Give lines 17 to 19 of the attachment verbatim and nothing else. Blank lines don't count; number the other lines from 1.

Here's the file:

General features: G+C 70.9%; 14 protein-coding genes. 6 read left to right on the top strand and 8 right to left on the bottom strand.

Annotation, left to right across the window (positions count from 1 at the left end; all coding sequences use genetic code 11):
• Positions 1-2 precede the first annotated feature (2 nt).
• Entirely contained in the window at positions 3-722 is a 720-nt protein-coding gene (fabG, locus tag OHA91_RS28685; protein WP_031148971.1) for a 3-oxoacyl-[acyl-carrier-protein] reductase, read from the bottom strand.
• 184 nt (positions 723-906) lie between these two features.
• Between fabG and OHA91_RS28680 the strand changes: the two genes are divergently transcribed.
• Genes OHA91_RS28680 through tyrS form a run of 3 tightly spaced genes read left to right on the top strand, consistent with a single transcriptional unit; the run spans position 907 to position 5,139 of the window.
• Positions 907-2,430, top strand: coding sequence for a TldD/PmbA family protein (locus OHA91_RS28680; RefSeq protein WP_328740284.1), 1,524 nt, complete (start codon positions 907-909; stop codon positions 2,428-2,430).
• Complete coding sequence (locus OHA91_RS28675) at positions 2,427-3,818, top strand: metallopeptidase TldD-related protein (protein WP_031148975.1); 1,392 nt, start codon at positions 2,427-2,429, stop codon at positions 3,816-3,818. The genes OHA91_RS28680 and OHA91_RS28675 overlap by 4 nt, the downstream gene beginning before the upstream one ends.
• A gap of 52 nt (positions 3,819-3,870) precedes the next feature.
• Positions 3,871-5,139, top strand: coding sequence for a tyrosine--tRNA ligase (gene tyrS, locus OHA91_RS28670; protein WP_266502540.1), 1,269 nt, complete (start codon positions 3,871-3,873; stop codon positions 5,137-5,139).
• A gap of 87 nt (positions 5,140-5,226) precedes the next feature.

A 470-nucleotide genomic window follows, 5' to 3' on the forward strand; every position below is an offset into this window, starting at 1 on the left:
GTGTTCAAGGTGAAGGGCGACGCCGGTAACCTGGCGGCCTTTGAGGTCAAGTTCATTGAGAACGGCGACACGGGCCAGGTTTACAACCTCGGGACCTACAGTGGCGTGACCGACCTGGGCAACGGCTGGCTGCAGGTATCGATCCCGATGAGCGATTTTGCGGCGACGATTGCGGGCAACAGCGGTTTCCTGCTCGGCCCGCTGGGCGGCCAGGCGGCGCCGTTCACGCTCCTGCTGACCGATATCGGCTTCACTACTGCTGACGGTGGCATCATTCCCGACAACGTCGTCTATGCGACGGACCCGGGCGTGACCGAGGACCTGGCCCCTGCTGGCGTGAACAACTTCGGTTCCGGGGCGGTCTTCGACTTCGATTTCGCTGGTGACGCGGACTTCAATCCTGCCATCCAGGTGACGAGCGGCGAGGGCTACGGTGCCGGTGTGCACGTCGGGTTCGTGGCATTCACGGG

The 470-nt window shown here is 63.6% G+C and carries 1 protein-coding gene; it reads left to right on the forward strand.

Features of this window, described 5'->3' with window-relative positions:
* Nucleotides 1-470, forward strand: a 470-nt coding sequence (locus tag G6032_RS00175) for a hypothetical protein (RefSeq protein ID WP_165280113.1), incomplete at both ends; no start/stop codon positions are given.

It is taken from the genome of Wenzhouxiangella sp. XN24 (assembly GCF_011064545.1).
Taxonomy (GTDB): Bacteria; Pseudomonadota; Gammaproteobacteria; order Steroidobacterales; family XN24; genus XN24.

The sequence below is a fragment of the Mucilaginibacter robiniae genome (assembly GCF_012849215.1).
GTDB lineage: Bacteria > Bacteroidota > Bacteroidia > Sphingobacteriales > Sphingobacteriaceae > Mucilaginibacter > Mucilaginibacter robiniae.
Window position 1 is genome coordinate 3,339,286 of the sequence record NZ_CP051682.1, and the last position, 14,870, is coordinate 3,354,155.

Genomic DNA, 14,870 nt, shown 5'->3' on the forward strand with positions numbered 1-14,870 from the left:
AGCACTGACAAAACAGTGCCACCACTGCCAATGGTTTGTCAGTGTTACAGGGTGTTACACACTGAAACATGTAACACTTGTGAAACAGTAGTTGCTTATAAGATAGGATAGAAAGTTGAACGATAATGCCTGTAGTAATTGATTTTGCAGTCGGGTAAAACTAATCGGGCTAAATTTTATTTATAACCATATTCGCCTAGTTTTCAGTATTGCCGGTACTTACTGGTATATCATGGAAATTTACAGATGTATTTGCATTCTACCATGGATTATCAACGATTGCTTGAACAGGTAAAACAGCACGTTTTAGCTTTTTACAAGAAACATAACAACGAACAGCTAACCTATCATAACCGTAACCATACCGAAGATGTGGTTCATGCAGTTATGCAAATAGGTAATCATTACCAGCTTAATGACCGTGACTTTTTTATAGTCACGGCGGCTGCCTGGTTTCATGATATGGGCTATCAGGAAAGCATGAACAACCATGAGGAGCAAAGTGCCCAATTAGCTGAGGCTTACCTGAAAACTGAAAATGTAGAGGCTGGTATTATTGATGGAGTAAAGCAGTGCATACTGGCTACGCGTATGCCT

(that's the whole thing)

* Nucleotides 1-470, forward strand: a 470-nt coding sequence (locus tag G6032_RS00175) for a hypothetical protein (RefSeq protein ID WP_165280113.1), incomplete at both ends; no start/stop codon positions are given.

It is taken from the genome of Wenzhouxiangella sp. XN24 (assembly GCF_011064545.1).
Taxonomy (GTDB): Bacteria; Pseudomonadota; Gammaproteobacteria; order Steroidobacterales; family XN24; genus XN24.